May, 2019 | By Ujjwal Chaudhry, Pankaj Singh Bhati, Abhijit Routray, and Shashank Subramaniam
Change is Here to Stay
Indian mid-market hotel industry is expected to grow at 10% to reach USD 4.4Bn by 2019
Pankaj Singh Bhati
In the last 12 years, chain affiliated hotel industry in India has gone through multiple different phases.
• FY'07-FY'11: While the occupancies were closer to 70% at the start of the period, they dropped sharply during FY'09. This happened largely due to the supply addition growing faster than the demand. The global financial crisis also impacted the Indian domestic economy which led to a drop in the demand.
• FY'12-FY'13: This period saw a tremendous recovery in demand. However, the supply continued to grow at a fast pace aided by international players entering the Indian market, as well as Indian players expanding their presence. Therefore, demand and supply grew at similar rates, and the occupancies continued to remain low at 57-58%.
• FY'14-FY'16: Due to low occupancies, the supply growth started to stall while the demand continued to grow. This led to better occupancies which also translated into better top-line and bottom-line performances by the players in the market.
• FY'17- FY'21F: In the last 2 years, demand continues to outpace supply which is leading to better occupancy for chain affiliated players. The trend is expected to continue for the next few years as the supply pipeline is not very strong, and fundamental drivers of demand continue to be positive
Mid-market segment was estimated to be USD 4 Bn in CY18, growing at 10%. The growth of the segment is largely driven by chain affiliated hotels, which is growing by 18%, compared to Non-Chain affiliated segment, which is growing by 6%. Some of the chains have multiple brands within mid-segment to cater to different price points.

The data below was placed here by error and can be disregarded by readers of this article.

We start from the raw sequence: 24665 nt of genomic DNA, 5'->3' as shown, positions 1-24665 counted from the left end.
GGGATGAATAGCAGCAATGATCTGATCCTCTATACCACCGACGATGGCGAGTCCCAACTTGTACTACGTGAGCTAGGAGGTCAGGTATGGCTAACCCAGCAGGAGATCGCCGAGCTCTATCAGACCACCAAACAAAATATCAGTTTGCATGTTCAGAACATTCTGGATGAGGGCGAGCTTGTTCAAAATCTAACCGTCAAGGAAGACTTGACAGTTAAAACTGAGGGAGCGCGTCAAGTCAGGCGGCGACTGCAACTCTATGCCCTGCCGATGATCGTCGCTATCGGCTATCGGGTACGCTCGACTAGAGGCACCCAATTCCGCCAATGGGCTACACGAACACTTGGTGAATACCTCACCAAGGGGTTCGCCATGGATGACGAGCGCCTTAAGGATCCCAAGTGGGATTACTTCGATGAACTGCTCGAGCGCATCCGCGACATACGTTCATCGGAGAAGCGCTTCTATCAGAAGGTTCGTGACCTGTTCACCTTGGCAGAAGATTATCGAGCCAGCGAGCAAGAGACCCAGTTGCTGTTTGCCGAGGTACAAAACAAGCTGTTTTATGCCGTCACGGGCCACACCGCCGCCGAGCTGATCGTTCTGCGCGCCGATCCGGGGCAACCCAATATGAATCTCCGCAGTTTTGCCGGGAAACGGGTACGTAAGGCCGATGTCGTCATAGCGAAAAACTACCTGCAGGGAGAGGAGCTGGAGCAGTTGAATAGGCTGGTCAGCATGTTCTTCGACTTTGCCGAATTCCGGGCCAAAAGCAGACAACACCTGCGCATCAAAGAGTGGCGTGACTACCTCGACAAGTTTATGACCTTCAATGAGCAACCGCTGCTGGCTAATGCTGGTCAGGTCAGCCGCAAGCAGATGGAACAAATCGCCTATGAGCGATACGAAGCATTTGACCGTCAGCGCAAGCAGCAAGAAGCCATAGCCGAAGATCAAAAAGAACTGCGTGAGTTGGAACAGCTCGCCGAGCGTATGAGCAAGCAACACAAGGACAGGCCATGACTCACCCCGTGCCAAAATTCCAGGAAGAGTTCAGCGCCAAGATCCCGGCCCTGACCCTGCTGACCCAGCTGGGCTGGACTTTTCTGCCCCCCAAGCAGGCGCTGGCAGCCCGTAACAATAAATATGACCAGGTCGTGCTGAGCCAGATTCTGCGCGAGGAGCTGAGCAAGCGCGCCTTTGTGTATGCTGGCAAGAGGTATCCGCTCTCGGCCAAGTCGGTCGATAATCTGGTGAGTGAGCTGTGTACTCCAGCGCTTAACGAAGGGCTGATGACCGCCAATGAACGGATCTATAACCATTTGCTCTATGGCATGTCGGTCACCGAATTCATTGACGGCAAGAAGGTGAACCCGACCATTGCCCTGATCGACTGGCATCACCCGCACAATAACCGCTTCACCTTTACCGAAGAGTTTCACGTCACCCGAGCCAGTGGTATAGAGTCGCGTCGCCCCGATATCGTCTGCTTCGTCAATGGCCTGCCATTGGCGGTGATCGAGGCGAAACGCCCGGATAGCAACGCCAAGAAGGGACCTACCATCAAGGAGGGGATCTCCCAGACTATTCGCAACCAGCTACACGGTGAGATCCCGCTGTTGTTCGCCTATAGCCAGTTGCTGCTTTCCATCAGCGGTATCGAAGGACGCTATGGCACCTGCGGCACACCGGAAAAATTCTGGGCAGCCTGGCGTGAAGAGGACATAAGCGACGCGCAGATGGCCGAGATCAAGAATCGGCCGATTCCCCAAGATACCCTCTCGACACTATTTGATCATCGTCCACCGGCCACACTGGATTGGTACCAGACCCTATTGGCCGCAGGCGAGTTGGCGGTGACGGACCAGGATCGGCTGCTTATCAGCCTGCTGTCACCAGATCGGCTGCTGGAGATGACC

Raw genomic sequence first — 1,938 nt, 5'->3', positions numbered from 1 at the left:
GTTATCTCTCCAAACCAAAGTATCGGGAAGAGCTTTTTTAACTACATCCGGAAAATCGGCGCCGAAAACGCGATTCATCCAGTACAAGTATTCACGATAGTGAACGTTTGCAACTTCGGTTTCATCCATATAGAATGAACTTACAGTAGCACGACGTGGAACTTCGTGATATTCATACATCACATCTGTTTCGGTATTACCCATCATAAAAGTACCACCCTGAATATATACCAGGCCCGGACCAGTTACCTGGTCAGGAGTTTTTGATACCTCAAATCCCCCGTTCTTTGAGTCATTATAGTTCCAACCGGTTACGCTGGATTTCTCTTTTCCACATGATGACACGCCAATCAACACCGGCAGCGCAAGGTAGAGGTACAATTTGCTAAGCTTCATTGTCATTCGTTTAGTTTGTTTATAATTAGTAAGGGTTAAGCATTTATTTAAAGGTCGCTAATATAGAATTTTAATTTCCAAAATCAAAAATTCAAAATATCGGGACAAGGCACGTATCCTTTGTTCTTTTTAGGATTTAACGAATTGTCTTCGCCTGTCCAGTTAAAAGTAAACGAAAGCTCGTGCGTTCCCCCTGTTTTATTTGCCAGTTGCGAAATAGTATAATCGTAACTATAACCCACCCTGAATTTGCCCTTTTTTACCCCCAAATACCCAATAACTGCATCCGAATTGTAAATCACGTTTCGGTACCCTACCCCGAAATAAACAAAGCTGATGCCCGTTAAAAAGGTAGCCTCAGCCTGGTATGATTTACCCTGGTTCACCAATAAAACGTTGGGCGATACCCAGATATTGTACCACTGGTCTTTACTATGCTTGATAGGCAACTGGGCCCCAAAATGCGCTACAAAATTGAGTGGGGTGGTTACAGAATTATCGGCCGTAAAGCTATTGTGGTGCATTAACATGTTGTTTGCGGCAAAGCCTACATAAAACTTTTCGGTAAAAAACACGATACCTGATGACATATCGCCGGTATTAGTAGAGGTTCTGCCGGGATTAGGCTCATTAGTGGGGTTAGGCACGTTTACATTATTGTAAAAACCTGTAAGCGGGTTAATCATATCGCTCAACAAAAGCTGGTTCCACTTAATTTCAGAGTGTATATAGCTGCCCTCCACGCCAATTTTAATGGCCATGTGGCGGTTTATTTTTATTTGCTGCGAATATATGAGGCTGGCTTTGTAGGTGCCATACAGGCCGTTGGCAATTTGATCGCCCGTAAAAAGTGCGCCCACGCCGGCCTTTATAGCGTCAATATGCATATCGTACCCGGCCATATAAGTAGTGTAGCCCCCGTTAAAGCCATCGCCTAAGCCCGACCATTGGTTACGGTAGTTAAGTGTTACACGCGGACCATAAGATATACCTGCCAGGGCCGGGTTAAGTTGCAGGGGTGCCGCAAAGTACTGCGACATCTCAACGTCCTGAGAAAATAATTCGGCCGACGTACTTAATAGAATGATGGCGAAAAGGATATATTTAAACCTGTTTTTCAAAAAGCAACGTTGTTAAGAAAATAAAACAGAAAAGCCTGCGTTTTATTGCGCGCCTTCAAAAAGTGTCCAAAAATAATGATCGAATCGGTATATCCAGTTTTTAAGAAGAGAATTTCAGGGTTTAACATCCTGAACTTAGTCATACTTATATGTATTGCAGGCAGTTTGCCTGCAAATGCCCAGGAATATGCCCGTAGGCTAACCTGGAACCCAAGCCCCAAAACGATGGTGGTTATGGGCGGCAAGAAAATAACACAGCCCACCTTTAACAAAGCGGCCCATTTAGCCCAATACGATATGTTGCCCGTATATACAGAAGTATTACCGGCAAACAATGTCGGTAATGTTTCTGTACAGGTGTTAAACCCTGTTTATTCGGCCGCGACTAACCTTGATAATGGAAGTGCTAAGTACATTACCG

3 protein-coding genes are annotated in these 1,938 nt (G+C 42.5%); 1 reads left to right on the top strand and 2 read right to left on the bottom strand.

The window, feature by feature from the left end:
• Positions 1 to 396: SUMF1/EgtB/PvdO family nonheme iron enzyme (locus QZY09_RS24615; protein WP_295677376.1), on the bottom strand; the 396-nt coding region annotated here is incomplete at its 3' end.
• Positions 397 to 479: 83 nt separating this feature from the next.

The growth of the segment is largely driven by higher demand as well as premiumization. One of the key factors for higher demand is growth of corporate sector in India and increased mobility of the workforce. From a demographic point of view, as more millennials are joining the workforce and gaining higher spending potential, they have a higher tendency towards traveling, both for professional and leisure purposes, compared to previous generations.
What gives a mid-market player the right to win?
A. Millennials are going to form a large chunk of the mid-segment hotels' customer pie. To top that, India's demographic dividend is such that 1 in every 4 Indian is a millennial, and the ratio keeps getting skewed in the direction of millennials. Therefore, it makes sense for hotels to consider millennials as a key target segment and tailor services to attract them.
B. Tech enabled services bring in the alluring propositions of convenience and transparency. In high yield, asset-light managed hotel offerings, differentiation via service becomes increasingly tricky as the physical property and infrastructure can be altered only so much. The gap must be bridged via differentiation through convenience. Technology is the easiest way to achieve that.
C. In any real-estate play, location is a key deciding factor, and the hotel being in a place where people are looking for one is an important factor in the consumer's decision process.
The writing is on the wall as far as conventional business models in mid-segment hotel business are concerned. Tech-enabled players will continue to grow and increase their market share due to the scalability of asset-light models and technology. Their target segment (millennials) forms the largest chunk of the population – they are more inclined to consumption, and are more likely to spend more on hotels compared to people having same income, but belonging to an earlier generation, and they prefer the convenience and accessibility provided by technology-aided services.
While, conventional players must use their advantage of higher proportion of bottom-line captured from owned assets, they must progress to building in technology in their front-end to attract and retain customers, as well as in the back-end to drive cost efficiencies. Also, traditional target segments for mid-segment hotels might warrant a revision due to the increasing presence and 'willingness to pay' of millennials.